Imagini ale paginilor

but she was taken out of man, so that Adam only was to be the head and source of the race. We cannot suppose that this mode of production was the correction of a mistake, because all previous animal life would have supplied a pattern for this; nor can we conceive of it but as the result of some peculiarity of the nature, and as a means of perpetuating that peculiarity. At any rate, it harmonizes with the facts of human history, and shows that the whole nature, physical, intellectual, and moral, has come from Adam. If this be the effect of headship in the one case, also in the other. And we can see a sufficient reason for all possible guarding, in the rank and value of the race now coming into existence, of which the power of entail in the head is an important element.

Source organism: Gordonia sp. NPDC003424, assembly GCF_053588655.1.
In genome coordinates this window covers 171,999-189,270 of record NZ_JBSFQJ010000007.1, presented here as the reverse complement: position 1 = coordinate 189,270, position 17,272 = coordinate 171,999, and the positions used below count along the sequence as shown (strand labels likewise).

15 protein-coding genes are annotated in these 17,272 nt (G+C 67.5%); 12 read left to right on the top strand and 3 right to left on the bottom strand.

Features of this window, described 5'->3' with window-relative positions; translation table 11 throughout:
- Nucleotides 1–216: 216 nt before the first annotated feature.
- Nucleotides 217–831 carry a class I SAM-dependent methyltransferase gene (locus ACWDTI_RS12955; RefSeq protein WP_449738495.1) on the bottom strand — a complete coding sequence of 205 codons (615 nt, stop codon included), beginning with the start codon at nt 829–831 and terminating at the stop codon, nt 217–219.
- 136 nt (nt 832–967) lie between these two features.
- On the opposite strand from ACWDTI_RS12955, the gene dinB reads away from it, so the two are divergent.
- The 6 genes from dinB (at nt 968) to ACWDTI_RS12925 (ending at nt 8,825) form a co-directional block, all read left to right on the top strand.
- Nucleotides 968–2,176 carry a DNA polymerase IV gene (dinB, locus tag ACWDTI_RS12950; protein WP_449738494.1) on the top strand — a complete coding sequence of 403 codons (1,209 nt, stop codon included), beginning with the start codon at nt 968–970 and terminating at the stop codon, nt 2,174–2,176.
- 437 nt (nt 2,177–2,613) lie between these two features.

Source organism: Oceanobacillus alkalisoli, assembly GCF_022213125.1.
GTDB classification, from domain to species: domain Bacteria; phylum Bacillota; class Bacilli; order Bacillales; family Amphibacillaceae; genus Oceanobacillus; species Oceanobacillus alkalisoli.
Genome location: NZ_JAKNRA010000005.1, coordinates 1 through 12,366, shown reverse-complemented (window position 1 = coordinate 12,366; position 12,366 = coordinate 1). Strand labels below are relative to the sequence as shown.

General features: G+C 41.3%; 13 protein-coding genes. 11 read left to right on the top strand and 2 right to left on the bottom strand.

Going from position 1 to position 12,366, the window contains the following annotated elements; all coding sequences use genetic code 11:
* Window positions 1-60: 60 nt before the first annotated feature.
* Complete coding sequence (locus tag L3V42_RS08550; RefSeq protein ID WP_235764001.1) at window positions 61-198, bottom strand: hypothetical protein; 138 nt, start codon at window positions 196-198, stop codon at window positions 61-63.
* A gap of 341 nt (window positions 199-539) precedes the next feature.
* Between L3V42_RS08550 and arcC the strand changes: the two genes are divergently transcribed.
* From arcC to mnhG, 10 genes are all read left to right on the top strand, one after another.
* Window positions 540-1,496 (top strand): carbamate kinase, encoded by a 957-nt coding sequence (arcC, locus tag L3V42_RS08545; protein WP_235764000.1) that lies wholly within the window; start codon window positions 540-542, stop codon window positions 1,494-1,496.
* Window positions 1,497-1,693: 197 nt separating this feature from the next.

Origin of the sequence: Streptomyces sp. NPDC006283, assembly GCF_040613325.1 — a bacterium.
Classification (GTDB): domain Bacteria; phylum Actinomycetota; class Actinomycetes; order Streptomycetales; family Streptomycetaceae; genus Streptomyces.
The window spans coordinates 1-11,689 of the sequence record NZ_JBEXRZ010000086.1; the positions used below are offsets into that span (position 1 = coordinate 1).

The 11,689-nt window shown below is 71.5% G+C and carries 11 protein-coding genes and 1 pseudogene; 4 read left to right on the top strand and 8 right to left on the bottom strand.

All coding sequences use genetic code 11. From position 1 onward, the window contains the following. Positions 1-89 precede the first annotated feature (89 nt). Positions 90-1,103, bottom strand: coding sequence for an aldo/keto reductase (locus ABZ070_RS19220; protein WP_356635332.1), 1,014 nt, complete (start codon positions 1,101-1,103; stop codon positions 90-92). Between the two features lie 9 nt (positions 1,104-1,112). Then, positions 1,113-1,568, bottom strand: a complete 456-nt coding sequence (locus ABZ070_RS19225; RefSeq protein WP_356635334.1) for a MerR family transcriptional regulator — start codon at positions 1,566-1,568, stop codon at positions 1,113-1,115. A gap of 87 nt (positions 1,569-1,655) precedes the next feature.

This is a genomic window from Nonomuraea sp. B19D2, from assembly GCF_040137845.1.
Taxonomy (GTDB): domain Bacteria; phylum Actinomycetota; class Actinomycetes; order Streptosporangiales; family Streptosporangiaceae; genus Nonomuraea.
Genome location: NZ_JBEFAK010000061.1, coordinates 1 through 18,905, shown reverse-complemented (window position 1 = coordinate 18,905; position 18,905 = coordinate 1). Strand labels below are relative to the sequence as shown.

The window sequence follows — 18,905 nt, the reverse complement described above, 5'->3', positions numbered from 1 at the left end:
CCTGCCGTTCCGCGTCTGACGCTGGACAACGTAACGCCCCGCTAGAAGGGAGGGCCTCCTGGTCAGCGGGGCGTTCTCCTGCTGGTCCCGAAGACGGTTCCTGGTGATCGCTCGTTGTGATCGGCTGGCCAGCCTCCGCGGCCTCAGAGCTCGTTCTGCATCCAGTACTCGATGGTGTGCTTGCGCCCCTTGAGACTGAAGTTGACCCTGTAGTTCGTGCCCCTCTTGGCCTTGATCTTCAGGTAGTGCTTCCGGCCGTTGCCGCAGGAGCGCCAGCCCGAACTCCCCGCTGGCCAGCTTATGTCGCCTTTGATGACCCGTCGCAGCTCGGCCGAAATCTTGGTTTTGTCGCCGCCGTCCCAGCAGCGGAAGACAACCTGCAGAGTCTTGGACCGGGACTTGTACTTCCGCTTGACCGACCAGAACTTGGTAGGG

After all, this, like every other question of life, is one of fact, and our science is of avail only as it rests on and accounts for facts. Our facts here are numerous and precise from the first on both sides. Cain, like his father, refused to submit to the Divine rule, and would not acknowledge the Mediator as the way to communion with God; and as the consequence of this obstinate determination to act only after his own pleasure with respect to God, all other obligation was over-ridden, and he became his brother's murderer. But Abel acknowledged sin, which needed a substitute to stay the penalty, and acquiesced in this mode of union with God, which brought him Divine acceptance and blessing. These two successions continue to the present time, every case, on the one side, showing deliberate sin, after the manner of the old Adam, and on the other a glad and thankful acceptance of the help and blessing offered by the last Adam, the quickening Spirit. We have only intimations of the earliest history of the race, and therefore are unable to speak with absolute accuracy as to their moral and spiritual character. But as far as our imperfect knowledge helps us to a judgment, their sin was an entire rejection of Divine rule, in imitation of Cain, who went out from the presence of the Lord, and dwelt in the land of his wandering.' And in breaking the bands of the Lord and casting away His cords from them, they broke all other bands which united them to their fellows, so that anarchy prevailed, each man taking with the strong hand all he desired and was able to seize, until the earth was filled with violence.